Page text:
Improving the Built Environment Through the Power of Data and Technology
ambassador and Digital Twin expert at BE-WISE- UK and Australia
focus shifts to building a better-built environment, information management is
being served as one of the key drivers to create a rewarding and productive
construction lifecycle. There could not be a more excellent example of the
shift of the focus within the BIM community towards the I in BIM than the
recent rebranding of the UKBIM Alliance into nima.
tagline is With trusted data, great things happen. As a passionate advocate
for the adoption of digital twins for our built assets, I couldn't agree more
with this statement and I couldn't be more proud to have been chosen as an
international ambassador for the organisation based on my strong interest and
work in this growing field. And I am happy to learn that Glodon has just joined
nima as the first international patron (link to announcement).
believe that purpose-driven data, when 'managed correctly, can produce
powerful results, which is also why I believe that digital twins are at the
core of the data-driven economy.
There is no doubt that 'managing data correctly' is the most challenging aspect of our construction process, but it is also the most rewarding if we achieve it correctly. We, as construction professionals, have a long history of being outstanding when it comes to building our world. However, we have also been proven not to be so great when it comes to keeping good records of the assets with disastrous consequences, as in the case of the Grenfell tower in London. If it were actually that good, there is no doubt that several professions, like surveyors, whose jobs are to continually collect data about the same assets, would be in short demand. Is job preservation what is preventing us from being able to manage our data effectively across the lifecycle of a project?
I seriously doubt that this is the case. There has not been a substantial change in the way we procured built assets over the decades, and the procurement contracts have followed suit as well. You have a need for a new building or infrastructure that needs to be built, so you gather architects, engineers, and builders to build it, then either manage it yourself or hire someone to help you manage it. We focus on the physical asset, not on the creation of those digital records that can benefit us in the long term. We are still far from seeing widespread adoption and inclusion of digital information management requirements into procurement contracts, despite huge efforts from industry professionals and BIM advocates and international standards like ISO 19650 being around for some time. As a matter of fact, it's clear that asking for those digital handovers to be included in the contracts can have a long-term benefit; Digital data is being produced anyway; why not exploit it for other purposes in countless ways?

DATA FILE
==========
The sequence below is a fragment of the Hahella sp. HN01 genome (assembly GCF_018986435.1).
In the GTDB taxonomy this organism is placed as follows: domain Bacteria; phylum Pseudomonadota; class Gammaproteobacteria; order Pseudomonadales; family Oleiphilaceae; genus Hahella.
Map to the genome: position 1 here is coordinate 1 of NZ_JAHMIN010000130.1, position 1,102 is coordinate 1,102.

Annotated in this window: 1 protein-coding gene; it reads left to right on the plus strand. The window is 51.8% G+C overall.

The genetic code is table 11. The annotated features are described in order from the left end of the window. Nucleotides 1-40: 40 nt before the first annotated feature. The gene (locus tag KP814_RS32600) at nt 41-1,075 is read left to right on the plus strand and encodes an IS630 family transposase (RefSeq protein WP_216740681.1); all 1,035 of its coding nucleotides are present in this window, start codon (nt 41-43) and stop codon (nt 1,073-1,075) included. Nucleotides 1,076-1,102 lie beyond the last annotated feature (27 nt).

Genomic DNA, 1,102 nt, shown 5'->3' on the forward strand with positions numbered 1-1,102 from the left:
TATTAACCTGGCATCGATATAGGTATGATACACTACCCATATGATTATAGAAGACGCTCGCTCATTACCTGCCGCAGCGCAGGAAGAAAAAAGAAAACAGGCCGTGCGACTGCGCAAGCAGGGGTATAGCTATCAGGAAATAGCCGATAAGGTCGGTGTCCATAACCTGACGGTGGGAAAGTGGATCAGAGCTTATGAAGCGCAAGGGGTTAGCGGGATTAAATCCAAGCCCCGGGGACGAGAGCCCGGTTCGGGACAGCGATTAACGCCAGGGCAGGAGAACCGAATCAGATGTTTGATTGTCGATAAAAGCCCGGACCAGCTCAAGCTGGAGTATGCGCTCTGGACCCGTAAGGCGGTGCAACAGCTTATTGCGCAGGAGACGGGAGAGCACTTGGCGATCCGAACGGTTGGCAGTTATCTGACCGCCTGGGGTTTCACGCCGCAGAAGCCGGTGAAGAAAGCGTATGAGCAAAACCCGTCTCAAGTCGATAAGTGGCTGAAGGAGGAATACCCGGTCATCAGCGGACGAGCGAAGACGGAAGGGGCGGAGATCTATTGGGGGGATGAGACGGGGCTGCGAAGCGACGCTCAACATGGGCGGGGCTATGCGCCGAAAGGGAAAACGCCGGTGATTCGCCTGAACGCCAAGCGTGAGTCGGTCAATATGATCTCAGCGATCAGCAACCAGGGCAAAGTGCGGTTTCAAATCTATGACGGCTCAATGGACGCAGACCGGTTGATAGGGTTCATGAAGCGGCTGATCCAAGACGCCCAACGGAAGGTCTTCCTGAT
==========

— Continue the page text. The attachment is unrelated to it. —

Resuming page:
the reasons behind the low adoption rate that we experience today? As we have
seen in the RICS whitepaper, which I authored and featured in the previous
edition of this Insight magazine. I am curious to know why we are still
debating whether or not an effective digital information management process is
It is a
fact that we all appreciate the value of Google. Nowadays, Google Maps and your
phone are all you need to get around effortlessly a new city without having to
plan anything, and there are several search engines and apps that can assist
you with finding all kinds of historical information within minutes.
There is no
doubt that we all understand the importance of having something similar for our
built assets. I think we all do, don't we?
it be like if we could know how many
workers are currently working in a
with a simple search, or if we knew
current working conditions within a matter of minutes? If we improved the
efficiency of our built assets, and at a higher level, of the entire city, we
would be able to provide a better environment across the entire country for all
users, starting from ourselves.